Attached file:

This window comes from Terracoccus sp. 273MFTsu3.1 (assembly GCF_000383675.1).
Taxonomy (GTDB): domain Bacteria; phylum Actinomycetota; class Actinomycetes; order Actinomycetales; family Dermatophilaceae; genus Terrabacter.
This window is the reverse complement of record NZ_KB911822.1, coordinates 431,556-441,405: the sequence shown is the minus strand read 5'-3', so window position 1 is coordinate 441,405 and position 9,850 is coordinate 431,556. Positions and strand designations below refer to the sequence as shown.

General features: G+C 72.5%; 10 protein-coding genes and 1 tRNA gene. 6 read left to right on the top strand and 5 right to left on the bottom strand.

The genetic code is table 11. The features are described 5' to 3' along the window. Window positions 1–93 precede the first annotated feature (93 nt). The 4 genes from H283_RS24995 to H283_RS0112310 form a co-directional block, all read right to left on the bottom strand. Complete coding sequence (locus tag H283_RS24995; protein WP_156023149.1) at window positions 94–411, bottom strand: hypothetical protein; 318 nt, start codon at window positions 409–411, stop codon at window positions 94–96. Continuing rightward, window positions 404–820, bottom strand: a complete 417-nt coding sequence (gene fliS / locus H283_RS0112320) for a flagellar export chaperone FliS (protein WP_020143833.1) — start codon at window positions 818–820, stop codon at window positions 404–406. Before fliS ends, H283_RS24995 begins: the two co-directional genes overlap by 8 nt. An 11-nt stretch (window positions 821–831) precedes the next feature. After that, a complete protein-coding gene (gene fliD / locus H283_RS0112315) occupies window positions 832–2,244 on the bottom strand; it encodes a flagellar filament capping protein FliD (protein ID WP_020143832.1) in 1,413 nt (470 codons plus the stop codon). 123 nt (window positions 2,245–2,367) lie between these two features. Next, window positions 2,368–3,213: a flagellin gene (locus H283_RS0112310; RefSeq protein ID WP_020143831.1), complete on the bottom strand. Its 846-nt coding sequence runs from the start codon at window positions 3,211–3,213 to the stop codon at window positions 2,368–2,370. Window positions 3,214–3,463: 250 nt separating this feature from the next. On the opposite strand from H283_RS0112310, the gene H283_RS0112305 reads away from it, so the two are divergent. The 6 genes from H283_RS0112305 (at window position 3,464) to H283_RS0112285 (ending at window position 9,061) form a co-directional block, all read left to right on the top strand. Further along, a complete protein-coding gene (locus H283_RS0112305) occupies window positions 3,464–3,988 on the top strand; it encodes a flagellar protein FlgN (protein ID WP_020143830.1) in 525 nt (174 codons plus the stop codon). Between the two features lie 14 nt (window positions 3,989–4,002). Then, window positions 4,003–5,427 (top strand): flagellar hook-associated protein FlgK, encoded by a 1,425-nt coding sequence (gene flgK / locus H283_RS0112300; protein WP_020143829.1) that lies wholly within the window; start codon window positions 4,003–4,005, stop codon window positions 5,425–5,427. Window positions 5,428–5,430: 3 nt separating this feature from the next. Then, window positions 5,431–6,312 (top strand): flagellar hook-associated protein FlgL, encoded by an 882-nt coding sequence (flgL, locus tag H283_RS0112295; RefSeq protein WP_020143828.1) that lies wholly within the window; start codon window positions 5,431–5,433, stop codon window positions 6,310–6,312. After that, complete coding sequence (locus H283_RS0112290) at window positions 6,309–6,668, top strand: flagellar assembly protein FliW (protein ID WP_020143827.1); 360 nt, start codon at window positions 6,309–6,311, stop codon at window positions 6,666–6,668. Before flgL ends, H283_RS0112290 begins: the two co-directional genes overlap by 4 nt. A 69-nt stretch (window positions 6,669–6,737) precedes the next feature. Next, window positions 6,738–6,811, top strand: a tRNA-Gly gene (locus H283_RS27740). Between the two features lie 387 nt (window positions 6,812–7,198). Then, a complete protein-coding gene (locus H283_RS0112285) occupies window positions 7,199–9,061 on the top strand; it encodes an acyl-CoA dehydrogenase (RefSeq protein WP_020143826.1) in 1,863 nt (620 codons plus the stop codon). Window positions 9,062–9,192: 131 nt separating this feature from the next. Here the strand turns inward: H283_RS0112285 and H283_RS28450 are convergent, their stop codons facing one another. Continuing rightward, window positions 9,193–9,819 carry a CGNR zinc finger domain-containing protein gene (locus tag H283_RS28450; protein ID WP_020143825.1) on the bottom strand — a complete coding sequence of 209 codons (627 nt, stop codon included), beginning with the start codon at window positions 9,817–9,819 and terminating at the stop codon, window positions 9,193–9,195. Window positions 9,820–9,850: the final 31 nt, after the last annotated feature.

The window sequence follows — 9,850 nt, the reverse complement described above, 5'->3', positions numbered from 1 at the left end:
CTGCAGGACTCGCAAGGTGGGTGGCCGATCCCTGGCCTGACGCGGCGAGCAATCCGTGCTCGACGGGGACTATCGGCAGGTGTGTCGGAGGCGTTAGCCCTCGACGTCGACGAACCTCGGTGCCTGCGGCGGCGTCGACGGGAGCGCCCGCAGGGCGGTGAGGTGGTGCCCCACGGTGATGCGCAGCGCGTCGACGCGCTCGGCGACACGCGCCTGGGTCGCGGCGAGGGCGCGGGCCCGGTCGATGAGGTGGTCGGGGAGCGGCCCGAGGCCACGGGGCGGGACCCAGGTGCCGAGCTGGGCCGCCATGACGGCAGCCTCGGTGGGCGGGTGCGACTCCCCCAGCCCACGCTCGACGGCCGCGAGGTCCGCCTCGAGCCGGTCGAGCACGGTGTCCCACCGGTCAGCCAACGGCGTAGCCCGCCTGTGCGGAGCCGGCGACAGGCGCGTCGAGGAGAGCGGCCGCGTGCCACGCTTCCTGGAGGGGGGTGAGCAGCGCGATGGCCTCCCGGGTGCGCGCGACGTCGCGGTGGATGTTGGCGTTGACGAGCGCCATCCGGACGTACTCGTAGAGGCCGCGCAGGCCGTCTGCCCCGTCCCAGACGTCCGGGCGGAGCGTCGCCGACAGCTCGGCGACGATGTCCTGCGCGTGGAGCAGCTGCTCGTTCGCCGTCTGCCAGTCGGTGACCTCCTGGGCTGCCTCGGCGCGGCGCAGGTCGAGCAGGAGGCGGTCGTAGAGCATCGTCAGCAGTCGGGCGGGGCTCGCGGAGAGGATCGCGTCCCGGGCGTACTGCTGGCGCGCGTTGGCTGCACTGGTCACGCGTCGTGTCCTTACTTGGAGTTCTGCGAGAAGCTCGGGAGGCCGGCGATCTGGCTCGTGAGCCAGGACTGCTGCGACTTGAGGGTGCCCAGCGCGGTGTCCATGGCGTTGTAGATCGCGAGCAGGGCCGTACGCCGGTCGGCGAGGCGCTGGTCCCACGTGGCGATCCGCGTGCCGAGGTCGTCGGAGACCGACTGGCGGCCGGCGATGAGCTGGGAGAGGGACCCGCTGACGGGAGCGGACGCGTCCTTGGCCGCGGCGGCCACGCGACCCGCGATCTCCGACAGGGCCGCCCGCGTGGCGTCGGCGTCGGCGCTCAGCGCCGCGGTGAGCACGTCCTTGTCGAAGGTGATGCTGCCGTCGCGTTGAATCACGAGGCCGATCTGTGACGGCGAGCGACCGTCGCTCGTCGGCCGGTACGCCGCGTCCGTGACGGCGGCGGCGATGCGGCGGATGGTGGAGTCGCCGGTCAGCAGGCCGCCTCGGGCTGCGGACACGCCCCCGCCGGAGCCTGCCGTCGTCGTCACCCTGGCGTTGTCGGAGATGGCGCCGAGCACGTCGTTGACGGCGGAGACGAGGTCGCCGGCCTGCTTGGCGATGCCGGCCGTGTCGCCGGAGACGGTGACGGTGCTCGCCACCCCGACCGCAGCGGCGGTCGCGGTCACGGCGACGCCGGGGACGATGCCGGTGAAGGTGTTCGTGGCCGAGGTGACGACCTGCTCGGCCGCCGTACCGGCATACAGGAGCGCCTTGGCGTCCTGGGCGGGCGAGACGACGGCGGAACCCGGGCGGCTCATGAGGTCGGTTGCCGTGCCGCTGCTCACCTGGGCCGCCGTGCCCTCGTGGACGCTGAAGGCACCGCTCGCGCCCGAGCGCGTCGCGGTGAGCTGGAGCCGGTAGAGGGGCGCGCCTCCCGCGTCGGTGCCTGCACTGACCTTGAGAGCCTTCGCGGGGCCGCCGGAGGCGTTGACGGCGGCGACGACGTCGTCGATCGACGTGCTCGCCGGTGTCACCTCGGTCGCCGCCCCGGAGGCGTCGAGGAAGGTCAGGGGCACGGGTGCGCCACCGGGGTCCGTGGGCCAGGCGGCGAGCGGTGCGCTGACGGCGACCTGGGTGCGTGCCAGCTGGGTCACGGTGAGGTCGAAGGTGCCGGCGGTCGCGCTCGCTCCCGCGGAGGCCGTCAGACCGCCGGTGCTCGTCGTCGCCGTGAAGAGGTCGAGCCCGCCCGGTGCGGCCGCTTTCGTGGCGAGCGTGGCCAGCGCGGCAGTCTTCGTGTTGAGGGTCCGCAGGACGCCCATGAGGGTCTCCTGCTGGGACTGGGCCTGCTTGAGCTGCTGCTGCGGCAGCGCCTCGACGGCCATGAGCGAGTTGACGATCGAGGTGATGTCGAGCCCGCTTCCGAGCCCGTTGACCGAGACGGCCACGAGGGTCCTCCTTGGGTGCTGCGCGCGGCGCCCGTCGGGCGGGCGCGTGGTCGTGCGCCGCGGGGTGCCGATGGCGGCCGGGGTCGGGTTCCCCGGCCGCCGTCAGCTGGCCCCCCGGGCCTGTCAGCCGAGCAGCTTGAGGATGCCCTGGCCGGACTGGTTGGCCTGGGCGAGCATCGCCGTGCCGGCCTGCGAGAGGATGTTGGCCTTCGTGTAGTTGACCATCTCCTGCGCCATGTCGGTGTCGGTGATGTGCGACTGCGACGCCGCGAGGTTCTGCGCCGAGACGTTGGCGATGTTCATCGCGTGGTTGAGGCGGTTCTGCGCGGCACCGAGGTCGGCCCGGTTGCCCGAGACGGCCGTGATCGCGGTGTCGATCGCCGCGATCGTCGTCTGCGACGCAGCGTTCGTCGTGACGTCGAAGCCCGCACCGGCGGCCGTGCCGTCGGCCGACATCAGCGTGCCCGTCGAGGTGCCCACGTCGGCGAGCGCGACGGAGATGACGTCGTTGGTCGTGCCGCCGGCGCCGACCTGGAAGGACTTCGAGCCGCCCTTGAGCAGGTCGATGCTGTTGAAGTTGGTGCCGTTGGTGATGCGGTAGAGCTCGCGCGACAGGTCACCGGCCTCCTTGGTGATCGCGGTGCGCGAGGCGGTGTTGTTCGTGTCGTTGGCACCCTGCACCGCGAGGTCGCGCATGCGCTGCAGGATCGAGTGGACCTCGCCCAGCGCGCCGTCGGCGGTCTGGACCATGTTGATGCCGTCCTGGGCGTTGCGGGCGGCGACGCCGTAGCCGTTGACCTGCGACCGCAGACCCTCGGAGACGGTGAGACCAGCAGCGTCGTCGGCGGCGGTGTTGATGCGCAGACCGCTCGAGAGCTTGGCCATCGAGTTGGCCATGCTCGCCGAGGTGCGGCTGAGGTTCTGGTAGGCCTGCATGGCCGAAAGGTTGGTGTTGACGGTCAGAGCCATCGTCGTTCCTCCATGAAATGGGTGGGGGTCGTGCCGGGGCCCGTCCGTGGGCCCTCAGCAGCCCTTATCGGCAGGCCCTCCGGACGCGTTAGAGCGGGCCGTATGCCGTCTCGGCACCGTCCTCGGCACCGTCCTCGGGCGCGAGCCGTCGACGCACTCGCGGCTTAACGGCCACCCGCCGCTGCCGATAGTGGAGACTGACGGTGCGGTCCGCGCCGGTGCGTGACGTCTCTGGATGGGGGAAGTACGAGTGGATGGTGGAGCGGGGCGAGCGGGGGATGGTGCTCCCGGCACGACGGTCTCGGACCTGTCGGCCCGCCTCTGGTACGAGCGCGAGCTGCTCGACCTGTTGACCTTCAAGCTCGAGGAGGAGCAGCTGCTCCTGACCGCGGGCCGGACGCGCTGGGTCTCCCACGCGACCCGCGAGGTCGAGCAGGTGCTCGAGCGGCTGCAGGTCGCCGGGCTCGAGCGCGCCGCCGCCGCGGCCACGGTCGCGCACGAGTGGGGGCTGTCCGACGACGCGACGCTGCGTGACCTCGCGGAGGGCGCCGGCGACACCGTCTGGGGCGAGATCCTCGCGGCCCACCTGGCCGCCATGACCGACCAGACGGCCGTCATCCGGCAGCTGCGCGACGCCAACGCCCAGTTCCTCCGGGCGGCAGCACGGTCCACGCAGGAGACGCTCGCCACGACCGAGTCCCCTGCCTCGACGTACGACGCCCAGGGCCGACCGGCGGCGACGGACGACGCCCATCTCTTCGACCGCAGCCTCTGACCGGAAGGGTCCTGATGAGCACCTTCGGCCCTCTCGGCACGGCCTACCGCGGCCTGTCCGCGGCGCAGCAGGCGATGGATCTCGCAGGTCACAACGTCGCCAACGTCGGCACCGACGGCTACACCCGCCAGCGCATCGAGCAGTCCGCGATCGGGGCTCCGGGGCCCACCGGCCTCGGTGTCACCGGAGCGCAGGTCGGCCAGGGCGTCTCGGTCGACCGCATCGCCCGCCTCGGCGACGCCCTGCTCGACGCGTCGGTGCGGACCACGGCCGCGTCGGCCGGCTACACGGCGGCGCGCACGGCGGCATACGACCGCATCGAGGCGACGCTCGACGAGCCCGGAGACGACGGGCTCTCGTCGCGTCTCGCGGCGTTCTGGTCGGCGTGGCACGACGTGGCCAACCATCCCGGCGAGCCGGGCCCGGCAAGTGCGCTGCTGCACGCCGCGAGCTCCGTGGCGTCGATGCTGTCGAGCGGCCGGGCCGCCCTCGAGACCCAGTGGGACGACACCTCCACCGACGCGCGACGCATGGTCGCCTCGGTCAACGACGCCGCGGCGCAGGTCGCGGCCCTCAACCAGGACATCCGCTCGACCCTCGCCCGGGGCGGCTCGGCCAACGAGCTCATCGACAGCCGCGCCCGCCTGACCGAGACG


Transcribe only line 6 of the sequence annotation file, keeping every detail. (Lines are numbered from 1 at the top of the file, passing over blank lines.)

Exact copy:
The window sequence follows — 9,850 nt, the reverse complement described above, 5'->3', positions numbered from 1 at the left end: